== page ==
LITHUANIAN QUARTERLY JOURNAL OF ARTS AND SCIENCES
Copyright © 2014 LITUANUS Foundation, Inc.
Volume 60, No.1 - Spring 2014
Editor of this issue: Rimas Uzgiris
Introducing Six Young Lithuanian Poets:
Ramunė Brundzaitė, Marius Burokas, Ilzė Butkutė,
Benediktas Januševičius, Aušra Kaziliūnaitė, Donatas Petrošius
UZGIRIS is a poet, translator, and critic. His work has appeared in Barrow Street, AGNI, Atlanta
Review, Quiddity, The Massachusetts Review, The Iowa Review, Hudson
Review, and other journals. He holds a Ph.D. in philosophy
and an MFA in creative writing. Recipient of a Fulbright Scholar Grant
and a National Endowment for the Arts
Literature Translation Fellowship, he teaches literature and creative writing at Vilnius University.
Lithuanian poetry in the twenty-first century impresses with its diversity of styles, subjects, and forms. The younger generation— those born after 1970 or so, has been especially marked by experimentation, diaspora, and the rejection of old themes. All of these poets came of age as artists in the post-Soviet era. They have seen their borders open, have travelled the world, and lived abroad.
Postmodernism exploded onto the literary scene in the 1990s. It has burrowed into the culture like a bunker-buster bomb. The time has come and gone for poems about countryside cottages, fertile fields with singing birds, the struggling soul of an oppressed Lithuania, the glories of the past... In other words, Romanticism, that nineteenth_century European artistic fount that ran on in Lithuania well into the twentieth century with various neo-Romantic rivulets, is largely dried up. One can still hear a trickle here and there, but for the most part, new springs have been precipitously tapped.
Lithuanian poetry, like the language itself, has been rooted in the countryside. In the words of literary scholar Rimvydas Šilbajoris, Lithuanian is “quintessentially a peasant language, grown from the soil, seasoned in the harshness and grace of the changing seasons, tempered by long endurance under enduring hardships.”1 Lithuania was relatively late in developing an urban culture. Vilnius was long inhabited primarily by Polish and Yiddish speakers. Kaunas was a small provincial city. Most writers were in fact from small towns or the countryside. So it should be no surprise to hear poet and critic Eugenijus Ališanka claim that “folkloric and ethnographic traditions have, for a long time, played an important role in Lithuanian poetry.”2 Many of the country’s first and most influential poets were also clergymen, from Donelaitis, to Maironis, to Mykolaitis-Putinas. As a result, and to a large extent, literature and national identity developed along the lines of rural Catholicism. Šilbajoris, in his historical account of Lithuanian literary development, points out a significant group of what he calls “village prose” and “village verse” writers, whose work was rooted in “the centuries-old traditions of the Lithuanian farming community, since it is perceived to embody the quintessential traits of the Lithuanian national character and culture.”3 Prominent recent poets, such as Justinas Marcinkevičius, Marcelijus Martinaitis, and Sigitas Geda are examples of this school’s reach into the twenty-first century. Of course, there have been exceptions, especially among émigré poets, such as Henrikas Radauskas and Tomas Venclova, or in Lithuania’s first real city poet,4 Judita Vaičiūnaitė, but now the exceptions have become the rule.5 As Ališanka points out, renewed independence in 1990 brought a sense of freedom to younger poets, who no longer felt they needed to carry the weight of national identity in their verse. That freedom also brought about the republication of émigré verse and intensified contact with the outer world. “Poets no longer feel that they are ‘the spokesmen of the nation,’ but on the contrary, that they have to find a language that is in keeping with an increased sense of loneliness and detachment. Poetry becomes more subjective and ironic, an expression of the ‘I’ rather than the ‘we.’”6 Subjective, ironic, urban, contemporary in their themes, the six poets presented here all came of age as writers in the twenty-first century.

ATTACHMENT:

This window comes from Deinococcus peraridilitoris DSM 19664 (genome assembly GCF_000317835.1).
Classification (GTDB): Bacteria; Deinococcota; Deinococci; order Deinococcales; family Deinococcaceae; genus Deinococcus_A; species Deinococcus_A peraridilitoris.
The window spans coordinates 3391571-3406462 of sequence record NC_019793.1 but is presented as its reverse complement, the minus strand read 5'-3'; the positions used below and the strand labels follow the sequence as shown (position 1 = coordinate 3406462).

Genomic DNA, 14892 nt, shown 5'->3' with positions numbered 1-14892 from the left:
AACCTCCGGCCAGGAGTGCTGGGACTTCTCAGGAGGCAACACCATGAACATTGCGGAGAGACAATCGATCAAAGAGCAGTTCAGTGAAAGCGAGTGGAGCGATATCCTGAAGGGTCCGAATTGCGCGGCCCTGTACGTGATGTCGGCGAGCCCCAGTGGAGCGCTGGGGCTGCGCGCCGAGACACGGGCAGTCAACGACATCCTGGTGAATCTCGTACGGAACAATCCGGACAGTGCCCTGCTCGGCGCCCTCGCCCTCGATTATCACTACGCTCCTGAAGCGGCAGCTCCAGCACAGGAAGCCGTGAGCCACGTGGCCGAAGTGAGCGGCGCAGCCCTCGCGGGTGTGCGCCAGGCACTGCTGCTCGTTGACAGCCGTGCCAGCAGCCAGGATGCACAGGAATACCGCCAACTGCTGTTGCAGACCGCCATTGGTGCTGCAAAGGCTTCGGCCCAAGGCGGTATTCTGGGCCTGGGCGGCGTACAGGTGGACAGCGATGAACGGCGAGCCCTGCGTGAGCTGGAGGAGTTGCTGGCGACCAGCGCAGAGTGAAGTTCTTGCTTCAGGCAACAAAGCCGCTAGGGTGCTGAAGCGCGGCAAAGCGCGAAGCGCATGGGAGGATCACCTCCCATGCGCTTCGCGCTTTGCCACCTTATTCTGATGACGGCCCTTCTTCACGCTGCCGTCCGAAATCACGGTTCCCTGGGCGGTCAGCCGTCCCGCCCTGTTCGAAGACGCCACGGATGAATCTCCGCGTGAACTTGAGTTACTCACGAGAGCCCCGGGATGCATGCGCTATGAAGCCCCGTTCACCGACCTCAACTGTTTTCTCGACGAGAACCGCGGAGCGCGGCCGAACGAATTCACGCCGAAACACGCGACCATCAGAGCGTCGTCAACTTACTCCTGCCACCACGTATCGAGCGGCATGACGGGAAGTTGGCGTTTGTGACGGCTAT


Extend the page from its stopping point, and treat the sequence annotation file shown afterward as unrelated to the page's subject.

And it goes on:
This is not to say that Lithuanian culture and history are entirely absent from the poetry of the newest generation. These themes appear in different forms, within a different context and under a more critical eye. Ramunė Brundzaitė, in her 2013 Young Jotvingian Prize-winning debut Drugy, mano drauge (Butterfly, my friend), writes of the sense of dislocation engendered by her studies in Italy. She is rooted in Lithuanian culture and history, yet fully engaged with Italy, and like many Lithuanians living in different parts of Europe since the collapse of the Soviet Union, the experience leads her to question her identity. The first wave of émigré writers were forced out of their country by the Soviet occupation and often looked back with unrelenting nostalgia. Now, the Lithuanian poet faces choices about where to live, and this gives rise to an interrogation of what it means to be a Lithuanian. Thus, in her poem “by the Bernardines,” Brundzaitė compares Lithuanian history to the slimy trail of a slug. The iconic late-Gothic masterpiece of St. Anne’s Church enters her poetry as a skeletal presence. The Lithuanian bonfire, so gloriously celebrated on St. John’s Day, is bracketed. Throughout the collection, Italy appears as often as Vilnius, and the poet struggles to master and integrate her foreign experiences with home, always seeming to miss one place when she is in the other. Clever wordplay slides hand in hand with a lyric sensibility that is both at home and lost in different cultures – from Russia to the Mediterranean Sea.